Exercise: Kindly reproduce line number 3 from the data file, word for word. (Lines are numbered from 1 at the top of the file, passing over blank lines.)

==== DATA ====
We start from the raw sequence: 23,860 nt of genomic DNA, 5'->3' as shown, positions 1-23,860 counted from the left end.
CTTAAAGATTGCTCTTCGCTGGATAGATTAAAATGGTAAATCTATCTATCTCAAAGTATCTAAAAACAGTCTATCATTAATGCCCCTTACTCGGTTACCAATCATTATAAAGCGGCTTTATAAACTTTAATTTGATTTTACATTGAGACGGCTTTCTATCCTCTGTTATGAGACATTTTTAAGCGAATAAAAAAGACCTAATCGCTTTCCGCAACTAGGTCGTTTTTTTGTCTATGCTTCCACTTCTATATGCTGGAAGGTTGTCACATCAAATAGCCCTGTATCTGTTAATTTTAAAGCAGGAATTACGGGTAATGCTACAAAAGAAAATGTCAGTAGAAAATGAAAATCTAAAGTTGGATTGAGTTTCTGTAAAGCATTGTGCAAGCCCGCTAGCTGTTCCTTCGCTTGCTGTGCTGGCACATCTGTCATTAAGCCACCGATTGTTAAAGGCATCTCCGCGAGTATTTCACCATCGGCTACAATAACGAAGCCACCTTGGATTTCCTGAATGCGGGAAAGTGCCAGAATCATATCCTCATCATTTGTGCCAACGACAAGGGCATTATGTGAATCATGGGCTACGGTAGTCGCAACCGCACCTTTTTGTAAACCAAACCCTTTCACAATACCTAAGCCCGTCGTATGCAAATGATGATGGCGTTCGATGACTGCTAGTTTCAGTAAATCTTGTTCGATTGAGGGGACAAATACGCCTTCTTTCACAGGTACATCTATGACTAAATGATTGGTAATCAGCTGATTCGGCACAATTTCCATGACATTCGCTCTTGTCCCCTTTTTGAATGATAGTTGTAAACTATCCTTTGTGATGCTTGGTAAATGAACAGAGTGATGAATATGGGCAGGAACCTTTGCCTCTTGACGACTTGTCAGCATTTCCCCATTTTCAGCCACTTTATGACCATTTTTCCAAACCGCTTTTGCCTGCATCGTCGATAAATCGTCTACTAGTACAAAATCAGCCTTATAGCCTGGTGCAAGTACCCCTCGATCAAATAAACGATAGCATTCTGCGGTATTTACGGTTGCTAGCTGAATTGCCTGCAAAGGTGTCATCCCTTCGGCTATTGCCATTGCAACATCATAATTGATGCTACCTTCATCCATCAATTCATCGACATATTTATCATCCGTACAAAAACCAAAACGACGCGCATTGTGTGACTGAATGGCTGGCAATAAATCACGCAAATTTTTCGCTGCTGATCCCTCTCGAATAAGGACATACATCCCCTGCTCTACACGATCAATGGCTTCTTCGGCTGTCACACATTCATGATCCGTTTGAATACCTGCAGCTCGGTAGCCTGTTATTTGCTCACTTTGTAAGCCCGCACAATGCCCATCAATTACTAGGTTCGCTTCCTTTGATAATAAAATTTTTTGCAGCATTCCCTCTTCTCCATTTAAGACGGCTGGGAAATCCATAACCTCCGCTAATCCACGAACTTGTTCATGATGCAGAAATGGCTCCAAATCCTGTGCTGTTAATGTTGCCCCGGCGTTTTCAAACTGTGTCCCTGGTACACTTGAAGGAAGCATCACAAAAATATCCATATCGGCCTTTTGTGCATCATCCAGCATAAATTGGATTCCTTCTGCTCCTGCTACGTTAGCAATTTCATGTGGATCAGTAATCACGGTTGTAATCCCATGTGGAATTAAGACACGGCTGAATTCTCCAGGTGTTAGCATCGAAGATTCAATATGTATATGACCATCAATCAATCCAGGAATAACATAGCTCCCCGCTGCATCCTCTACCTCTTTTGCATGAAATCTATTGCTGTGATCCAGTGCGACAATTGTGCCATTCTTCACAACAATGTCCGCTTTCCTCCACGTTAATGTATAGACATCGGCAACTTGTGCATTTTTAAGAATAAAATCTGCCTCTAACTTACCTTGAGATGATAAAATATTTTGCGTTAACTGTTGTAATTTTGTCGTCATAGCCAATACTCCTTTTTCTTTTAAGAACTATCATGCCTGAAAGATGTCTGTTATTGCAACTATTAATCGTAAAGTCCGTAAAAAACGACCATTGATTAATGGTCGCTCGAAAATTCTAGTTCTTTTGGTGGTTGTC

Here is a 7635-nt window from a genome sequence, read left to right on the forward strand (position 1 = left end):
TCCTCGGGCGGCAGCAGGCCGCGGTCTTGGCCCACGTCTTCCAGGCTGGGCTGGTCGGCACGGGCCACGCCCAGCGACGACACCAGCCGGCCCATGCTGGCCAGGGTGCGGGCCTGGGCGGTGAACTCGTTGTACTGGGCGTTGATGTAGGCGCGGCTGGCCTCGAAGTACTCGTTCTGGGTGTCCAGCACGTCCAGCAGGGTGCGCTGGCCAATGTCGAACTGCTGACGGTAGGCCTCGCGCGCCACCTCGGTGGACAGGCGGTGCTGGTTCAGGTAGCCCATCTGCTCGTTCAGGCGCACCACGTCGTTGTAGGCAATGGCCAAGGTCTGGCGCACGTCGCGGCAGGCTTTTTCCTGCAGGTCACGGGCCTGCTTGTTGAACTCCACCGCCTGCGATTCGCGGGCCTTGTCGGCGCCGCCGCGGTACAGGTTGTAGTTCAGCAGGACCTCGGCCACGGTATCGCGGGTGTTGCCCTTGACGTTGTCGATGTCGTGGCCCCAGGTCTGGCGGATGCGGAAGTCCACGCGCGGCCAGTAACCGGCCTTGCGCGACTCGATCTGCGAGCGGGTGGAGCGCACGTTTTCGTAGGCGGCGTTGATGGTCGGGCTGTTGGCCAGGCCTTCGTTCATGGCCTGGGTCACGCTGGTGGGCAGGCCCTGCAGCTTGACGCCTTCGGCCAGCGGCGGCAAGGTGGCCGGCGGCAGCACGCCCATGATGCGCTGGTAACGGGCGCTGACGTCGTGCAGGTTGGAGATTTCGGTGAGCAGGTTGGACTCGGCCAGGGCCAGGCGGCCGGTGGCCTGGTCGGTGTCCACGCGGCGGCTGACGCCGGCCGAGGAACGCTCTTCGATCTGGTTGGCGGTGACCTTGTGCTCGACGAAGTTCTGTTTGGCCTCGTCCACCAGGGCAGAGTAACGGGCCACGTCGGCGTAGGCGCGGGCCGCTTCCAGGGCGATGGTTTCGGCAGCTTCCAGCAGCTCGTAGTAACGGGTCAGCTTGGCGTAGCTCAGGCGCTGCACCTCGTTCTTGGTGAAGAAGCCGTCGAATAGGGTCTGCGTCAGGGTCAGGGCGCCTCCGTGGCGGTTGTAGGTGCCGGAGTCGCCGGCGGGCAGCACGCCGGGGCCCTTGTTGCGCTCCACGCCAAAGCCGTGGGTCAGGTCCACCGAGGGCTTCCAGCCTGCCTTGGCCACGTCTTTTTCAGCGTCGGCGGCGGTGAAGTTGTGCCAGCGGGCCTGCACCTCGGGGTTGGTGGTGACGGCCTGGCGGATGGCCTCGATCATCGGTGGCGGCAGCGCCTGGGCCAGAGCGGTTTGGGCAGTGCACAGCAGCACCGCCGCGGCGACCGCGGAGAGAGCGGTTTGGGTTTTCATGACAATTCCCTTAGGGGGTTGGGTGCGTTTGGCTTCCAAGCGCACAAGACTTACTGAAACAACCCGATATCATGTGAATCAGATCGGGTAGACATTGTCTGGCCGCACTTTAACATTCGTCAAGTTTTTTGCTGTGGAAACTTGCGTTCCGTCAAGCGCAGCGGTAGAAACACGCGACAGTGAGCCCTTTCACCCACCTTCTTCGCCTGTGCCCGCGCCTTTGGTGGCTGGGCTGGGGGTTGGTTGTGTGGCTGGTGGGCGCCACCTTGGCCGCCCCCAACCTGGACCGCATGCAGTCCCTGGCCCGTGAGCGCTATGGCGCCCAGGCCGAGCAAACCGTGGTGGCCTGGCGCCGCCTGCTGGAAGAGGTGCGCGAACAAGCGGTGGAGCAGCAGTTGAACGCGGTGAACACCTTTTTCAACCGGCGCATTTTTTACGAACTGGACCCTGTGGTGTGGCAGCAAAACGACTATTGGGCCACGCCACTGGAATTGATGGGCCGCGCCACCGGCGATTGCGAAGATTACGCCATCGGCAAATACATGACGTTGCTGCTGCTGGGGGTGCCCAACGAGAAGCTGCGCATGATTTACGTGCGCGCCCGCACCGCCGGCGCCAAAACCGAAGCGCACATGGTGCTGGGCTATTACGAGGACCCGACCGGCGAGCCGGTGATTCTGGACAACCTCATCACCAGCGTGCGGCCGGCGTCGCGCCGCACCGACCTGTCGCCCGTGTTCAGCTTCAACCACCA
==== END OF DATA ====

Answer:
Here is a 7635-nt window from a genome sequence, read left to right on the forward strand (position 1 = left end):